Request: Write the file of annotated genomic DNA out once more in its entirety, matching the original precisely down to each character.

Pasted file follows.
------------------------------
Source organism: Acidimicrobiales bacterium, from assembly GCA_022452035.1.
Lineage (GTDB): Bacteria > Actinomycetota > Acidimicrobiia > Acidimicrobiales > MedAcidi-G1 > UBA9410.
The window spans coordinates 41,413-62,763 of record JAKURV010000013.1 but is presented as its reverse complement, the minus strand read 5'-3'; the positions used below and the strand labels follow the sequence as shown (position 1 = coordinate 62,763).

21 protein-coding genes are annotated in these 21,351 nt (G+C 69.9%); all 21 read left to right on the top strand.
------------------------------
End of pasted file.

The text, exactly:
Source organism: Acidimicrobiales bacterium, from assembly GCA_022452035.1.
Lineage (GTDB): Bacteria > Actinomycetota > Acidimicrobiia > Acidimicrobiales > MedAcidi-G1 > UBA9410.
The window spans coordinates 41,413-62,763 of record JAKURV010000013.1 but is presented as its reverse complement, the minus strand read 5'-3'; the positions used below and the strand labels follow the sequence as shown (position 1 = coordinate 62,763).

21 protein-coding genes are annotated in these 21,351 nt (G+C 69.9%); all 21 read left to right on the top strand.